That argues that it is smart of AOL to minimize the window.  Given that people only had three weeks, could people really have lined up interviews, conducted interviews and gotten offers?  I suspect it is hard.  So lots of people now have to decide what to do but they haven’t yet gotten positions.  That will probably encourage even the superstars to stay if they have an iota of risk aversity to them.  The good news for superstars is they were probably more likely to line up offers quickly because they have a network of people that want to keep them.

Poor performers have to make tough decisions.  This is not about whether you are in the bottom third because some departments will cut deeper than others and few people know in advance whether that is their department.  If you are in a team of 5, the bottom three might go!    So if you are not the top couple of people in your department, you seriously have to consider prophalactically taking the package.  Yet, your average person considers themselves above average, so in all likelihood, few people will.

Should more people take the package than the number that will?  It seems likely to work out that way.  Unfortunate because it would be better if everyone volunteered.

AOL: Doing the right things, is it enough?

Wednesday, December 2nd, 2009

goldfishI wanted to go on the record with my love of Tim’s decisions to go for big, big cuts.  As a start-up, bootstrappy guy, I am a believer that people need to run profitable businesses and the only areas where things shouldn’t be profitable are where the business is growing so fast that investing ahead of demand is critical or where a company is entering a new business.

I think the objective of a decision to make cuts is to cut the business to profitability.  Excluding AOL Access’ profits, there are clearly lots of areas losing money, so making these cuts is a great decision.

Despite this, I thought it was really eye-opening when Clickety Clack noted that bringing costs in line with revenue does not drive top-line growth.  Without a growth strategy, they are simply IAC.  Great point by one of my favorite blogs.  I actually think they have ideas for how to invest the access profits.  Will it work?  Don’t know.

(P.S. None of this is based on insider knowledge or is intended to disparage my former employer, it is simply an observation.  I no longer have any insider knowledge and frankly, I don’t think I have had any insider knowledge since Jeff took over!)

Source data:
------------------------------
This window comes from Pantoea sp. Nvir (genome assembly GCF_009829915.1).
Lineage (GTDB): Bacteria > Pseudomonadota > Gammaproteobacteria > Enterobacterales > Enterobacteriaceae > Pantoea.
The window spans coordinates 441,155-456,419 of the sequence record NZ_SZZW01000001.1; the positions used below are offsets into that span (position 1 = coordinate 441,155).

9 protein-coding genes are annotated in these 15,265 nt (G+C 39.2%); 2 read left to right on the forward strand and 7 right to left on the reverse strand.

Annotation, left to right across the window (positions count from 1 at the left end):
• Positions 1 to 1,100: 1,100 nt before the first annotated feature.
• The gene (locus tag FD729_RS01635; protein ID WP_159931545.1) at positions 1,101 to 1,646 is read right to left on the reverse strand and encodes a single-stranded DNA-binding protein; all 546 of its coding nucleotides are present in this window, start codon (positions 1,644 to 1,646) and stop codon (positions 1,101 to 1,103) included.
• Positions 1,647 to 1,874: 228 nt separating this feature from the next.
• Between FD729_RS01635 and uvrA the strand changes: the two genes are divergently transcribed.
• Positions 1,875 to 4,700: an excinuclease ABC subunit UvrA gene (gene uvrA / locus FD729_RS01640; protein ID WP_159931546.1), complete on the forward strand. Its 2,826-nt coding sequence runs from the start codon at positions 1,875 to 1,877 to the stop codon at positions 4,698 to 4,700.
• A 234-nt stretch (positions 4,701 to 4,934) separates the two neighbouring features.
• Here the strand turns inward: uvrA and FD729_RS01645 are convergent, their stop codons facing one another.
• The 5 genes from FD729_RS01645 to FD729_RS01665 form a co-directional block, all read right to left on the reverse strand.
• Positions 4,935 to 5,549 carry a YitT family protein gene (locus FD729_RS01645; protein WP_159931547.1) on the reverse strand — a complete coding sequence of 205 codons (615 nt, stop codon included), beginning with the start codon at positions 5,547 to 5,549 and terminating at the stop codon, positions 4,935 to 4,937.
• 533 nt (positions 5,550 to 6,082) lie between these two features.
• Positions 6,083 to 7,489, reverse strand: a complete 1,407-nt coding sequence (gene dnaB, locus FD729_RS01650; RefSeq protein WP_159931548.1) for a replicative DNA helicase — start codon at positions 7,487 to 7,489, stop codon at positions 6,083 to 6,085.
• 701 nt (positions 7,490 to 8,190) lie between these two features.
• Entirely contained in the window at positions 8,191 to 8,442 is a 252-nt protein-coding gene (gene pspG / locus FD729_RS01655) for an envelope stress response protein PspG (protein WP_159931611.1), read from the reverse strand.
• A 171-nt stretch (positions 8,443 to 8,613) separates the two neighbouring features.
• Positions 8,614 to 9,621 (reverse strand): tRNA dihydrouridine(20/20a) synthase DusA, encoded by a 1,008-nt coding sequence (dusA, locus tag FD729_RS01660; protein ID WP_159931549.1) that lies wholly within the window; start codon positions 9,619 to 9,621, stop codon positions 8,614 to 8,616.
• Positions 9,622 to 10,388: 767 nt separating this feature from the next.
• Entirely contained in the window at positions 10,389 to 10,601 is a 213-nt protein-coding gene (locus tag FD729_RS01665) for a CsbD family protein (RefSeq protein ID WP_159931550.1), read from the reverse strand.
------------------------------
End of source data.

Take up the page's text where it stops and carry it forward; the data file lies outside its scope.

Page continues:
Love the fish, incidentally.  Everyone has heard my “naming and branding is over-rated”, but why not, I say.

Twitter Will Never Be As Big As Facebook

Tuesday, December 1st, 2009
http://denitza.files.wordpress.com/2009/08/twitter_facebook.jpg

http://denitza.files.wordpress.com/2009/08/twitter_facebook.jpg

I have talked before about the difference between Twitter and Facebook.  Recently, I said that Twitter was momentarily slumping, but it was just momentary.  I got some push back on that.  Is Twitter suffering more seriously?  Don’t know, but you heard my take.  Let me add this caveat: Twitter, assuming there are no huge changes, will never be as big as Facebook.  Because Twitter is for sharing information with the world and Facebook is for interacting with friends, Facebook has an inherent virality that Twitter does not have in their current model.  Facebook has your friends nagging you to join.  Twitter is where you are missing out on what Ashton Kutcher is doing.  Facebook is where you are missing out on what your friends are doing.  Ashton will never nag you.

While Twitter is a new and different kind of communication from Facebook, the mechanism that they use is not as viral as Facebook because it is about looser linkages of interest than linkages of a specific “knowing each other” relationship.  That is ok.  It just means that it will be a little smaller.  The kind of meaningful data for targeting that they are gathering is great.  Not Facebook great (every aspect of your life), but great just the same.

How many people need to talk to complete strangers?